By: Taylor Stanton
Since I only discovered MSFC after my first year of medical school, I thought I had already missed my chance at taking part in the Reproductive Health Externship (RHE). It was at the annual conference on family planning that two important things changed: a fellow student suggested doing the RHE during my fourth year as elective credit, and Dr. Chastine was the closing speaker for the conference. Suddenly it clicked that I wanted to do my RHE down in Wichita, KS at Dr. Tiller’s re-opened clinic. It would be the perfect intersection of my own conservative town in which there are zero providers and my family planning rotation at Einstein in New York City, where access isn’t necessarily a problem. The first thing I did upon returning to Illinois after the conference was email Dr. Chastine and the clinic’s director to set up a rotation for the following fall.
I didn’t realize until I was eight hours into the drive that I probably couldn’t have picked out Kansas on a map, let alone Wichita. I was nervous that the couple I was renting a room from for the month would turn out to be anti-choice religious zealots and kick me to the curb. I was worried that I wouldn’t have any friends. Of course, driving up to the clinic the first day, everything changed. The clinic had such a warm feel to it, from the front door’s guard who joked with me as he scanned my bag to the quotes from Dr. Tiller on the wall of the lobby. Naturally, the front staff was amazing. When the clinical staff began to show up, an older spiky haired nurse took me under her wing to teach me the ins and outs of the procedures and the clinic. I was amazed to see a Thank You letter on their fridge that my MSFC chapter had made and sent to them nearly two years prior. It was only after our tour that one of the other nurses informed me that my guide was one of the original authors for Our Bodies, Ourselves. I was surrounded by history and those dedicated to making further history.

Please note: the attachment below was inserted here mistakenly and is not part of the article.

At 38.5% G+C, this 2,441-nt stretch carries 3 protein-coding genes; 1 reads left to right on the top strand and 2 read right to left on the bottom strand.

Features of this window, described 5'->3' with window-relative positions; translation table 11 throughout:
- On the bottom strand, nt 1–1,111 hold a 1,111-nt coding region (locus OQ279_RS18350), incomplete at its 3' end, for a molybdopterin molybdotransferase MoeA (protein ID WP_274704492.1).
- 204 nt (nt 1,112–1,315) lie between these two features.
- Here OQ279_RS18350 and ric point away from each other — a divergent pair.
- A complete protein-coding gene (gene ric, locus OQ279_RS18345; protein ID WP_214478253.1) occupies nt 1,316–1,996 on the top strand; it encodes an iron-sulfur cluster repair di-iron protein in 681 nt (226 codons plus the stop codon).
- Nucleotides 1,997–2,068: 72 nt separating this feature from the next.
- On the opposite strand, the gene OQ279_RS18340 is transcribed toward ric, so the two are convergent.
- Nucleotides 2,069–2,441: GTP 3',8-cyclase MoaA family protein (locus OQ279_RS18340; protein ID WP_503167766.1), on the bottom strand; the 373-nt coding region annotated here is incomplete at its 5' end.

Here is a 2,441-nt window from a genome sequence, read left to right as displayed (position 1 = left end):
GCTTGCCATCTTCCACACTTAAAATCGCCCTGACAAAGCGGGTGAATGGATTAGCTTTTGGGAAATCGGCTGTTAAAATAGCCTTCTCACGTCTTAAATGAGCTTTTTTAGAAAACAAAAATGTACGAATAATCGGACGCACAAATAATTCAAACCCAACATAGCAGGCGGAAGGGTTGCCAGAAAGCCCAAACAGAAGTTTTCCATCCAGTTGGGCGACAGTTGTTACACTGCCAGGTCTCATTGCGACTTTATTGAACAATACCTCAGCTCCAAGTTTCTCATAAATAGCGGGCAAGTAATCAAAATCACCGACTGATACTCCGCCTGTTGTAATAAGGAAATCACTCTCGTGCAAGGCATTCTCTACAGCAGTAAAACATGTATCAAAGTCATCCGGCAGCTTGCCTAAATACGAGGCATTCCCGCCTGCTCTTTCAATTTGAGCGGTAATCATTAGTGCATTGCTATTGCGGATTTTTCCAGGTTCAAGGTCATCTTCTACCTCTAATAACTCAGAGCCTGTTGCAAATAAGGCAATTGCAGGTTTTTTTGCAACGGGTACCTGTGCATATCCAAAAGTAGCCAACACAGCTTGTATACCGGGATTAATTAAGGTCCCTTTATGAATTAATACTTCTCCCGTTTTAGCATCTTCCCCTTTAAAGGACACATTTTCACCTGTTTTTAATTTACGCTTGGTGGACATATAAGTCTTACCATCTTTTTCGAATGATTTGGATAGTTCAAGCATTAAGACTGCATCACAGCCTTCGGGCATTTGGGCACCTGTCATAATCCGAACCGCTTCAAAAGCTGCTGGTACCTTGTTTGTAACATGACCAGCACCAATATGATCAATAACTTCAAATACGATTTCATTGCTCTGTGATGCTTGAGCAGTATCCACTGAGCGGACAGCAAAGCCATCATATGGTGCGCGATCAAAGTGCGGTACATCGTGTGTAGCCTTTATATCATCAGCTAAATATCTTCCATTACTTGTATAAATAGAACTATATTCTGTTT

In the clinic I assisted with pre- and post-procedure ultrasounds and observed both first and second trimester abortions. Having already completed a month of family planning at Einstein, the procedures themselves no longer shocked me. A new challenge for me was the constant presence of protestors in the driveway. Whether the patient was a mother of five unable to afford another child or a woman devastated by the fact her very wanted fetus was anencephalic, she had to pass by grotesque signs held by protestors that recorded the license plates of everyone who came into the clinic. Windows had to stay rolled up lest they throw propaganda into your car and small crosses dotted the lawn. I was determined not to give them the time of day. If our patients could drive past them to receive our services, then I could pass them daily to help provide.
The other major difference from my experience in New York was the lengths our patients had to go to in order to even reach the clinic. They drove in from all neighboring states, even as far as twenty hours one-way from Texas, with its rapidly dwindling access. They found friends to stay with overnight if they were having a two-day second trimester procedure. They came up with money that, honestly, I don’t think I would be able to easily produce. But of course, these were the women I had envisioned helping when I decided to become a provider, and they were the reason the doctors, nurses, and staff at my clinic went to great lengths themselves to ensure the clinic stayed open.
Since my externship experience, I have realized my view of what it means to be a Provider has changed. Before this experience, I imagined that a doctor would only provide abortions full time or not at all. However, it is not as clear-cut: being a provider or not. The three doctors at the clinic worked there in different capacities and from three different geographical locations. Only one lived in Kansas . They each brought unique expertise while overall providing abortion and contraceptive care. Having worked with each of them, I realized that I had far more options for how abortion might fit into my future practice.
Looking toward my own future as a physician, a pursuit born from the simple desire to provide abortions for women who cannot get them easily, I am realizing that I do not know exactly where in the world of Family Planning I am going to settle. What I do know after my externship, however, is that I am reinvigorated to finish my studies and get out into the wider world. Unfortunately, women will most likely still be driving for days to reach our clinics, but I want to be the doctor there at the end of her drive to take care of her.
To find out more about the Reproductive Health Externship, join MSFC’s Google Hangout Q&A session on April 10th .